About Pet Food Safety

What to know

  • Pet food and treats can sometimes be contaminated with germs that make people and pets sick.
  • CDC does not recommend feeding raw pet food or treats to dogs and cats.
  • Talk to a veterinarian for advice on how to maintain a safe and healthy diet for your pet.
A yellow lab eats kibble out of a metal bowl.


We all want our dogs and cats to have the best and healthiest food. However, just like our food, pet food and treats can sometimes be contaminated with germs. These germs can make pets and people sick.

The good news is that you can take steps to keep your pets and family healthy.

Safe food for dogs and cats

There are many safe food options for your dog or cat. Safe pet foods rarely cause food poisoning in pets. These foods have been cooked or heated to a high enough temperature to kill germs.

Choose pet foods that provide the right amount of nutrients your pet needs. Look for the words "complete and balanced" on product labels, when buying food for your dog's or cat's main diet.

Main types of safe pet food

A pet owner measures out kibble for a white cat
Kibble is a type of safe pet food that is already cooked.


Kibbles are cooked and shaped before being dried. They are then coated with flavors.

Note that some kibbles are coated or mixed with raw pet food. These products would be considered raw pet food and would likely have the word "raw" on the packaging.

Canned pet foods

Canned pet foods are sealed before being sterilized (heated to a high temperature).

Fresh pet foods

Fresh pet foods are cooked food with fewer or no preservatives. These products are often delivered to your home as part of online pet food subscription services. They may also be available at pet stores and grocery stores. Because fewer or no preservatives are used, fresh pet foods need to be refrigerated. This also means they do not keep as long as kibbles or canned pet foods.

Homemade pet foods

Some people make food for their pets using ingredients from the grocery store. Talk to your veterinarian or a veterinary nutritionist If homemade pet foods are your pet's main diet. They will help ensure you are providing a complete and balanced diet for your pet.

Follow pet food safety steps

Keep your pets safe

  • Don't feed your pet recalled or contaminated food.
  • Clean pet food and water bowls, food scoops, treat toys, feeding mats, and placemats frequently.
  • Follow storage instructions on pet food labels.

Report pet illnesses to FDA‎

If your pet got sick after eating a specific food, report a complaint to FDA.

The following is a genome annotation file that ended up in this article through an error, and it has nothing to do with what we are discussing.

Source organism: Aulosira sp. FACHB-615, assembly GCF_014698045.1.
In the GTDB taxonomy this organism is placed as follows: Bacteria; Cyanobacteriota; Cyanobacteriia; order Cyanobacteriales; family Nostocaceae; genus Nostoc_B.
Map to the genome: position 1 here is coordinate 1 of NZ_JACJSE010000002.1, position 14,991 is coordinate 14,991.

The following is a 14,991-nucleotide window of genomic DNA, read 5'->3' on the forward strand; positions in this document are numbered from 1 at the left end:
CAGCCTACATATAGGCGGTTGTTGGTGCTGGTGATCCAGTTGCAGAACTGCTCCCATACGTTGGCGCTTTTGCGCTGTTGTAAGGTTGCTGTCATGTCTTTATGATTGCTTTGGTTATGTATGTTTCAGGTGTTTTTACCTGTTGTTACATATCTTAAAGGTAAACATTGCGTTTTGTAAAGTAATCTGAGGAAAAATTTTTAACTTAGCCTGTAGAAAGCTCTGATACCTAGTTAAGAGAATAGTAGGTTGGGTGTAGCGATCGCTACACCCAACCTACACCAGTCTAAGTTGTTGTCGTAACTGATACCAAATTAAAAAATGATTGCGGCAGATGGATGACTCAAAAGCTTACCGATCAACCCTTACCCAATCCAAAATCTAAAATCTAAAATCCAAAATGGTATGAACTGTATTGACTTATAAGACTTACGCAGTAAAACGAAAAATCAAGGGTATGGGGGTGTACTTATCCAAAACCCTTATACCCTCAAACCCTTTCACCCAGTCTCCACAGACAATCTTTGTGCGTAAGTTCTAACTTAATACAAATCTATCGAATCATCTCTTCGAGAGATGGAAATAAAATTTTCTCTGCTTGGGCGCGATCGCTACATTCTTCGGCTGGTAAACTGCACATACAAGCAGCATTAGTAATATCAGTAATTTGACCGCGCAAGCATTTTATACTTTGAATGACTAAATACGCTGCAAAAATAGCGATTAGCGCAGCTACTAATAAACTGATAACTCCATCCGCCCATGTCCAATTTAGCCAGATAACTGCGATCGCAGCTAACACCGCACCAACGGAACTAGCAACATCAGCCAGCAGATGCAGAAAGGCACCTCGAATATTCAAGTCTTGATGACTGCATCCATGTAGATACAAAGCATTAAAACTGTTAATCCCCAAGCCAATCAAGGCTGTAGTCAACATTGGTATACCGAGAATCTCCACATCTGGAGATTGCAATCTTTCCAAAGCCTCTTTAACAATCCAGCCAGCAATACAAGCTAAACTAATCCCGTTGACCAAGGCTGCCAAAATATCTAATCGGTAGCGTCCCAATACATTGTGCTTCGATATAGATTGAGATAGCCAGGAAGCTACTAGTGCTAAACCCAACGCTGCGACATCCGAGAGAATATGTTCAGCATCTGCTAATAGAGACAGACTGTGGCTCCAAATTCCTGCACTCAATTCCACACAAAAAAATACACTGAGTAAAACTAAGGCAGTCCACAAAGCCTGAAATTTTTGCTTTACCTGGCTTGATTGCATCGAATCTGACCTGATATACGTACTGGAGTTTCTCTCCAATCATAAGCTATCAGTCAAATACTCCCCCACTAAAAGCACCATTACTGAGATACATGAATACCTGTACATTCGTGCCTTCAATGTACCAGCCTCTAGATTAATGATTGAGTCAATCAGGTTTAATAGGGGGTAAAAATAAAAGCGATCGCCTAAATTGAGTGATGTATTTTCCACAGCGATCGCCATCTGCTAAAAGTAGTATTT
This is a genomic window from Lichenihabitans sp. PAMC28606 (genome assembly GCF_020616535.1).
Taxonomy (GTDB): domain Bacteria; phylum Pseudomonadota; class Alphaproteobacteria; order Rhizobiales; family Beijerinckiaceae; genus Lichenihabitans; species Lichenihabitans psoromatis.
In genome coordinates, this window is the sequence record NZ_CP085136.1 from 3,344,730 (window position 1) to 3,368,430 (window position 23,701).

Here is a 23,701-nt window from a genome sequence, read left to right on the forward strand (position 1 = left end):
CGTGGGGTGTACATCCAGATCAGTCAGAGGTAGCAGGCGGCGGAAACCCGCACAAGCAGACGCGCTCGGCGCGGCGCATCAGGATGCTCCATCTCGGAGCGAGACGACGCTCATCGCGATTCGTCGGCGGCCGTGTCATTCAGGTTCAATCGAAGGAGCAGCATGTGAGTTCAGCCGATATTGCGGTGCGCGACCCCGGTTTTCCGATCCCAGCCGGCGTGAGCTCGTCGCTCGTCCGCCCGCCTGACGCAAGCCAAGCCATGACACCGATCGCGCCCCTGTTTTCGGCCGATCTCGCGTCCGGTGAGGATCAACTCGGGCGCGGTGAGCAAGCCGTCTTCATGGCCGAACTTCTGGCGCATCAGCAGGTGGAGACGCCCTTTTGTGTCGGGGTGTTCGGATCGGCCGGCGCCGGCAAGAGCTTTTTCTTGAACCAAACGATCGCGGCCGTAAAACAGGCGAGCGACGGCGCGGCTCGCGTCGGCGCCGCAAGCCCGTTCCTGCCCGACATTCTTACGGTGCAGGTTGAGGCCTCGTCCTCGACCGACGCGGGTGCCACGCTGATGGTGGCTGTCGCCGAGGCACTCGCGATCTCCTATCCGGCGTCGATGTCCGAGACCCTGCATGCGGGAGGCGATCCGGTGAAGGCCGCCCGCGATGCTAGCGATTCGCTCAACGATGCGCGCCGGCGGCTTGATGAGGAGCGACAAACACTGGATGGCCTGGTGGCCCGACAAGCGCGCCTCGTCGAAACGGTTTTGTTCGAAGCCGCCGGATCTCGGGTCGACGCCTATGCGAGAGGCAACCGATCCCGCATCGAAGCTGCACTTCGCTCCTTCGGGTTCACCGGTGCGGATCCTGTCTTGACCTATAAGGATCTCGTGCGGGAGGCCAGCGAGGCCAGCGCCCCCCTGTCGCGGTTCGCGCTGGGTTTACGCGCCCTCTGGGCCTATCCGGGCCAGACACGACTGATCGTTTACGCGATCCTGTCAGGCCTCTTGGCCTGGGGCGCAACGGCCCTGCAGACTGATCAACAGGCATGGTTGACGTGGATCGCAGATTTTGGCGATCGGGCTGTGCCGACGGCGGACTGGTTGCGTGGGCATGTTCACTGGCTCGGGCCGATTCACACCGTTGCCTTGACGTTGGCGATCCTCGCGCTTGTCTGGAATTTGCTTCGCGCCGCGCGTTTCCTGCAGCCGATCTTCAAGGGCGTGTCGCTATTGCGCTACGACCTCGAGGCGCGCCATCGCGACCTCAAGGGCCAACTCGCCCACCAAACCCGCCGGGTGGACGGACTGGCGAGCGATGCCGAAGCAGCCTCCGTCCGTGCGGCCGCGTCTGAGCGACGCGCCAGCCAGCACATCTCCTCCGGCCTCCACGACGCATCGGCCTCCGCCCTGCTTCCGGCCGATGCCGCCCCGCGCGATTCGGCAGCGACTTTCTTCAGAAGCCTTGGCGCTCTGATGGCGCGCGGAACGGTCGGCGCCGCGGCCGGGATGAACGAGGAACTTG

Stay up to date on food recalls and outbreaks.

Keep yourself and your family safe

Wash your hands with soap and water before and after handling pet food or treats. Adults should supervise children to ensure they wash their hands properly.

Don't let your pet lick your open wounds or areas with broken skin. Try not to let your pet lick your mouth or face immediately after they eat.

Raw pet food

Raw pet food and treats can make your dog or cat sick. This is why CDC does not recommend feeding raw pet food or treats to dogs and cats.

What is raw pet food?

A woman in a pet store looks at pet food and searches her phone.
To identify raw pet foods, look for "raw" on the label.

Raw pet foods contain uncooked animal protein that has not been heated to a high enough temperature to kill germs. This protein typically comes from animals like chicken and beef.

Plant-based foods, like fruits and vegetables, are less likely to be contaminated with germs. They are not considered raw pet food.

Some pet food companies use high-energy beams (irradiation) and very high pressure (high pressure processing) to kill germs without heat. However, we currently don't have enough information about how well pet food processing facilities are using these processes. Therefore, these products are still considered to be raw pet food.

Raw ingredients in pet food

Common ingredients in raw pet food include:

  • Uncooked muscle meat (like thigh and breast)
  • Uncooked organ meat (like liver and kidney)
  • Uncooked bones
  • Uncooked eggs
  • Unpasteurized milk

Forms of raw pet food

Raw pet foods come in many different forms, such as:

  • Raw (like the raw chicken you buy from the grocery store)
  • Raw frozen